Quantitation of Apurinic/Apyrimidinic Sites in Isolated DNA and in Mammalian Tissue with a Reduced Level of Artifacts

Haoqing Chen, Lihua Yao, Christina Brown, Carmelo J. Rizzo, Robert J. Turesky

Research output: Contribution to journalArticlepeer-review

8 Scopus citations

Abstract

The apurinic/apyrimidinic (AP) site is a common lesion of DNA damage. The levels of AP sites reported in the literature cover a wide range, which is primarily due to the artifactual generation or loss of AP sites during processing of the DNA. Herein, we have developed a method for quantitating AP sites with a largely reduced level of artifacts by derivatizing AP sites before DNA isolation. A rapid digestion of nuclear protein was performed to minimize enzymatic DNA repair, followed by direct derivatization of AP sites in the nuclear lysate with O-(pyridin-3-yl-methyl)hydroxylamine, yielding an oxime derivative that is stable through the subsequent DNA processing steps. Quantitation was done using highly selective and sensitive liquid chromatography-tandem mass spectrometry, with a limit of quantitation at 2.2 lesions per 108 nucleotides (nts, 0.9 fmol on column). The method was applied in vivo to measure AP sites in rats undergoing oxidative stress [liver, 3.31 ± 0.47/107 nts (dosed) vs 0.91 ± 0.06/107 nts (control); kidney, 1.60 ± 0.07/107 nts (dosed) vs 1.13 ± 0.12/107 nts (control)]. The basal AP level was significantly lower than literature values. The method was also used to measure AP sites induced by the chemotherapeutic nitrogen mustard in vitro.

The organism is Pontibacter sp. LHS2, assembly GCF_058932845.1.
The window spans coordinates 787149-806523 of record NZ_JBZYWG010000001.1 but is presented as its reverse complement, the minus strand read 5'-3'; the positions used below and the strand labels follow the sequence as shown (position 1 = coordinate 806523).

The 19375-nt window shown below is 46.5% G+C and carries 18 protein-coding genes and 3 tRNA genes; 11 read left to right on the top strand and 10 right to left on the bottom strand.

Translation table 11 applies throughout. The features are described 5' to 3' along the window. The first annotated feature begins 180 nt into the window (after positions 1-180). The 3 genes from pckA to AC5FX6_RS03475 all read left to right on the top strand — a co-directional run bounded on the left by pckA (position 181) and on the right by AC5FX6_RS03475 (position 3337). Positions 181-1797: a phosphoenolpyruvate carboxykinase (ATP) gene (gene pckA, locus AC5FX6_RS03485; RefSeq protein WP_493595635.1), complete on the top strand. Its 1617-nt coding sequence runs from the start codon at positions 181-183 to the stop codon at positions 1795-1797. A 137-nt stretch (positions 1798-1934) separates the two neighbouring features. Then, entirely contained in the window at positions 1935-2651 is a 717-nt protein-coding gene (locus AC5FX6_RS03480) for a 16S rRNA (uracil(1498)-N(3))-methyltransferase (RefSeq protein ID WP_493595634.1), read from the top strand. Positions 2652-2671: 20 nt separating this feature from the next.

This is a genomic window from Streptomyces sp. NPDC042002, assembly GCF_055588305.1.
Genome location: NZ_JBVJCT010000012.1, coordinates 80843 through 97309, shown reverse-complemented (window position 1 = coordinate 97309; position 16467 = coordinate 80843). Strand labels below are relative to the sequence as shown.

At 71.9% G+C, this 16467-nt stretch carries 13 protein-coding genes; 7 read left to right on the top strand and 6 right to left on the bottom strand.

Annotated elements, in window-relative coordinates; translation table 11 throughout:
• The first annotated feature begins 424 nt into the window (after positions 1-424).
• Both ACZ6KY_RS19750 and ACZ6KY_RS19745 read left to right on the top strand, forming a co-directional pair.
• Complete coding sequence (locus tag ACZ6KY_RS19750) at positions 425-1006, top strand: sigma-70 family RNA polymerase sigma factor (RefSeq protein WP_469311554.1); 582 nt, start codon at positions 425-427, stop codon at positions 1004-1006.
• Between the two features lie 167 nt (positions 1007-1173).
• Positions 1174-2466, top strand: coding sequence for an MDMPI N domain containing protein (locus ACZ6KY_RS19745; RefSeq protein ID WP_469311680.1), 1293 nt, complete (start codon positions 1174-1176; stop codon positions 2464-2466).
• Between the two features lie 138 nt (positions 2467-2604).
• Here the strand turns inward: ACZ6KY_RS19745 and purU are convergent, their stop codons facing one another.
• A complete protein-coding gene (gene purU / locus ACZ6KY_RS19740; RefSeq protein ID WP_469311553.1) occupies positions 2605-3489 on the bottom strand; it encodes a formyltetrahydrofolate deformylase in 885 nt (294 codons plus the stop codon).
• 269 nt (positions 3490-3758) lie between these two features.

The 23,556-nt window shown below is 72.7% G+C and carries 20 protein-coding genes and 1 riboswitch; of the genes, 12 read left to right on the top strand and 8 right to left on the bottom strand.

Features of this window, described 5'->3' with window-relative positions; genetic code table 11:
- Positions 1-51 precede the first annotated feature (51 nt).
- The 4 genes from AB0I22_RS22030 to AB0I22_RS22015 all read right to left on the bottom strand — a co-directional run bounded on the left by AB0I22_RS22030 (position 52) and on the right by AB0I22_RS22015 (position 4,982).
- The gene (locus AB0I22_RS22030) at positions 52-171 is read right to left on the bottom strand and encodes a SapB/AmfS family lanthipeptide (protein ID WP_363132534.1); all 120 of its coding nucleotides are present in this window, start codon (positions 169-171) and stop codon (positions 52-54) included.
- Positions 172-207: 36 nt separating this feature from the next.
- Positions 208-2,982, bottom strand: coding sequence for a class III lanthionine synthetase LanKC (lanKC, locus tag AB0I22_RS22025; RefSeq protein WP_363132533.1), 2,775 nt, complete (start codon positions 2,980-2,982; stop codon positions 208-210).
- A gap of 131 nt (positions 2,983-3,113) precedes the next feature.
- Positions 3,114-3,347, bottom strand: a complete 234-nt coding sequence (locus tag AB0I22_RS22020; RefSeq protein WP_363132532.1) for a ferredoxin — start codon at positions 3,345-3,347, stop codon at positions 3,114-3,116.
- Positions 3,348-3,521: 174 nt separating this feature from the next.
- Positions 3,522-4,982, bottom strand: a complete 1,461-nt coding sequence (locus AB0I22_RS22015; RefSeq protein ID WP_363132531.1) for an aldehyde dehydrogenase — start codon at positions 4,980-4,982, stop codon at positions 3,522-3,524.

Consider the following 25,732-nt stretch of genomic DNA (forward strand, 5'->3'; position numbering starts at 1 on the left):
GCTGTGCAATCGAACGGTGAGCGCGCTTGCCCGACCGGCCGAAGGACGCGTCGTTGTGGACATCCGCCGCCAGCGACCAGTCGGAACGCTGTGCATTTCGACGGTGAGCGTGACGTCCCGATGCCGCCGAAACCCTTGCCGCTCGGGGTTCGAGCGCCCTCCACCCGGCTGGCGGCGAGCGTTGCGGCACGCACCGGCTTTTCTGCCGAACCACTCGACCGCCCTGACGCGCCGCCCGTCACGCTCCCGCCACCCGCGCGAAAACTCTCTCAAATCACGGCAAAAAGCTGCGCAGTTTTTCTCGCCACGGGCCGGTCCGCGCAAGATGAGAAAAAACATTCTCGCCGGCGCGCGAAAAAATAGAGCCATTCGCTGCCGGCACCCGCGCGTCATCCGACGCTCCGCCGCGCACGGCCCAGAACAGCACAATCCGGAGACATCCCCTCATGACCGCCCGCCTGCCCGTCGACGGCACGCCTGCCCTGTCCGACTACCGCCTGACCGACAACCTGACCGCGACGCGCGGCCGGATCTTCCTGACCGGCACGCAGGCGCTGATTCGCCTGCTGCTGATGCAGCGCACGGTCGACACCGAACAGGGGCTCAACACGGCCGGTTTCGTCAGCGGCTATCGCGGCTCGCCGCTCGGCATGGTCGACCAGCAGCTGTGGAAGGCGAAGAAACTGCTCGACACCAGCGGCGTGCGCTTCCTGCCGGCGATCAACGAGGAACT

Original languageEnglish (US)
Pages (from-to)7403-7410
Number of pages8
JournalAnalytical Chemistry
Volume91
Issue number11
DOIs
StatePublished - Jun 4 2019

Bibliographical note

Funding Information:
This work is funded by the National Cancer Institute (P01 CA160032) and National Center for Advancing Translational Sciences of the National Institutes of Health Grant UL1TR000114. Mass spectrometry was carried out in the Analytical Biochemistry Shared Resource of the Masonic Cancer Center, University of Minnesota, funded in part by Cancer Center Support Grant CA 077598.

Fingerprint Dive into the research topics of 'Quantitation of Apurinic/Apyrimidinic Sites in Isolated DNA and in Mammalian Tissue with a Reduced Level of Artifacts'. Together they form a unique fingerprint.

Cite this